March 16, 2010

Gigantic headache


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Staff Photo by Shawn Patrick Ouellette: Erin Ruiz with her children Sofia, 10, left, and Cristian 7, at their North Yarmouth home Monday August 11, 2008. Ruiz suffered for years from a condition called Chiari syndrome. She is trying to raise awareness on Chiari and is concerned her children may have inherited the problem.

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Staff Writer

The headaches started back in high school. Then came the palpitations.

By the time Erin Ruiz went to college, she was experiencing extreme muscle weakness and intense pain. She couldn't swallow -- not even water.

Ruiz got dehydrated and ended up in the hospital for 14 days. Doctors told her she had precancerous cells in her esophagus. They didn't know what was causing it, but it could be serious.

''I went and traveled the world, because I thought I was dying,'' said Ruiz, who lives in North Yarmouth. ''I went to visit my sister in Seattle, and then I went to Ecuador and lived there for three years.''

But that was just the beginning of Ruiz's journey. Over many more years, through more puzzling symptoms and uncertain diagnoses, she searched for a solution to her health problems.

The answer was not what she expected: She had Chiari malformation, a neurological condition in which the cerebellum -- the bottom part of the brain -- descends out of the skull and puts pressure on the brain and spinal cord.

Now, after Ruiz's diagnosis and surgery last May, the 35-year-old is eager to help spread the word about Chiari malformation to others. A national nonprofit patient education group, Conquer Chiari, is sponsoring a Walk Across America on Sept. 20, and Portland will be one of 20 sites across the country to raise awareness of the problem as well as funding for research. Ruiz is organizing the local walk, which will be held at Back Cove.

But how do you recruit people to walk for a condition they've probably never heard of because it's received so little public attention? ''It's really hard, because it's not a well-known thing,'' Ruiz said.

According to the National Institute of Neurological Disorders and Stroke, Chiari malformation can be genetic, caused by structural defects that occur during fetal development, or acquired later in life. Scientists once thought the condition occurred in one out of every 1,000 births, but in recent years, advances in diagnostic imaging have revealed that it may be much more common.

Dr. Paolo Bolognese, Ruiz's physician at the Chiari Institute in Great Neck, N.Y., said until the late 1990s, Chiari malformation was still considered a rare condition. Now every time scientists try to calculate the incidence rate, ''it goes up and up.''

''The disease has skyrocketed,'' Bolognese said, ''and is now one of the up-and-coming diagnoses.''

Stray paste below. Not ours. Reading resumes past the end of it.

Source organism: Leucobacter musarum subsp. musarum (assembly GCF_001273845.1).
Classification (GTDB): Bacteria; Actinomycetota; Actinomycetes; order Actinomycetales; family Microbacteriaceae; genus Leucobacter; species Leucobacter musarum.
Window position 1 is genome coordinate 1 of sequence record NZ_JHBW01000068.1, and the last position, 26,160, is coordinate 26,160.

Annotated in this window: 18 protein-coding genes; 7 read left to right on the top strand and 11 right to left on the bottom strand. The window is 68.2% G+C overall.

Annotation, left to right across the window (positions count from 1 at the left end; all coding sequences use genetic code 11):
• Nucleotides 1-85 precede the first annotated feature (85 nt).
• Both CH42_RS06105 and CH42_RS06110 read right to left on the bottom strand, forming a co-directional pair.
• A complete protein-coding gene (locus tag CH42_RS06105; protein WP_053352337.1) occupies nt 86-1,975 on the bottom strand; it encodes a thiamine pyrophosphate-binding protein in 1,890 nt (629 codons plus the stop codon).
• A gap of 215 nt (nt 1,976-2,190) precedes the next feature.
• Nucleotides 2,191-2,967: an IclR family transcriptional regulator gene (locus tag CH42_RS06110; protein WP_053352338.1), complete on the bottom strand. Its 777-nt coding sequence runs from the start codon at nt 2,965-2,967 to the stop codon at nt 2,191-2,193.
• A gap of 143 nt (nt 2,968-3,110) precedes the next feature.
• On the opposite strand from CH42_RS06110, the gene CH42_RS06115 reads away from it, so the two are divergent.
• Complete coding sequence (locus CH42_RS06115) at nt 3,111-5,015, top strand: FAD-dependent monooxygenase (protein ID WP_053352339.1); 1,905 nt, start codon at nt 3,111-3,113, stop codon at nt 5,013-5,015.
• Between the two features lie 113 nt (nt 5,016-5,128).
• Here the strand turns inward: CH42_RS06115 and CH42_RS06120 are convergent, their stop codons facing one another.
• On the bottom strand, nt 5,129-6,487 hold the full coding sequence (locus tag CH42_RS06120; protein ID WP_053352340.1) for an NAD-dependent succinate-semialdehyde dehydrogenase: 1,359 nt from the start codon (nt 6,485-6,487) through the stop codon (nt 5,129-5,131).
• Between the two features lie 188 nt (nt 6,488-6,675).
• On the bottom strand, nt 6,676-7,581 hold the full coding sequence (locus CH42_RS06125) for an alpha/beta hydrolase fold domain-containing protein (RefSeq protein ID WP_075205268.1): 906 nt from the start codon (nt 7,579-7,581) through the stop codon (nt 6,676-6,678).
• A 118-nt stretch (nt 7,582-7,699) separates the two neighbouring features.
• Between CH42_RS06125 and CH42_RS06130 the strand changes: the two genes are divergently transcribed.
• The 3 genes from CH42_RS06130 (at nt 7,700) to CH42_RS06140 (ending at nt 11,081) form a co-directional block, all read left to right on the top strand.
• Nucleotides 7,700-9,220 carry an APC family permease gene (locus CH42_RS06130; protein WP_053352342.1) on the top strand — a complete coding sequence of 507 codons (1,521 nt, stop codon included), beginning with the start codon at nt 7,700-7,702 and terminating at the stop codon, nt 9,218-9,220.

Symptoms of Chiari malformation can show up any time, and are confusing for both doctor and patient. As with many neurological issues, symptoms run the gamut, and can be mild or intense. People have reported balance problems, numbness in the arms or legs, dizziness, neck pain, depression, muscle weakness, vision problems, a ringing or buzzing in the ears, and other symptoms.

Difficulty swallowing is a common symptom, and in Ruiz's case led to the discovery of precancerous cells and more confusion. But those precancerous changes, which are no longer an issue, were not a direct effect of the Chiari, Bolognese said.

''With difficulty swallowing, sometimes you can have some reflux of acid, and yes, it can waste the mucosa and give some precancerous changes,'' he said. ''But it could have happened by her ingesting hot soup every day of her life. So it was a nonspecific effect, and sometimes tends to be overcalled.''


Ruiz's symptoms got worse before they got better.

When she returned home from Ecuador, she had a daughter, Sofia, now 10.

''After that, I started to get sick again -- really, really monstrous headaches,'' she said. ''I couldn't focus on anything.''

None of the drugs prescribed for her seemed to help, and over time, her tolerance to the headache pain began to rise.

''I ended up marrying and having a boy,'' Ruiz said, referring to her son Cristian, now 7. ''Right after that, I dealt with a lot of depression, and they thought maybe it was post-partum depression.''

But the other symptoms continued, including muscle aches and chronic fatigue, and the daily headaches came back with a vengeance. In 2003, Ruiz started hearing her heartbeat in her right ear. ''To hear it 24-7, every single second that you're alive, oh my god. It drove me insane.''

Ruiz began to worry she was looking like a hypochondriac to family and friends, as she was constantly complaining about physical troubles no one else could understand.

Rick Labuda, an electrical engineer and executive director of the Pittsburgh-based Conquer Chiari, said many Chiari patients have trouble getting a firm diagnosis, partly because the wide-ranging symptoms can be attributed to so many other things. A definitive diagnosis comes only with an MRI, he said.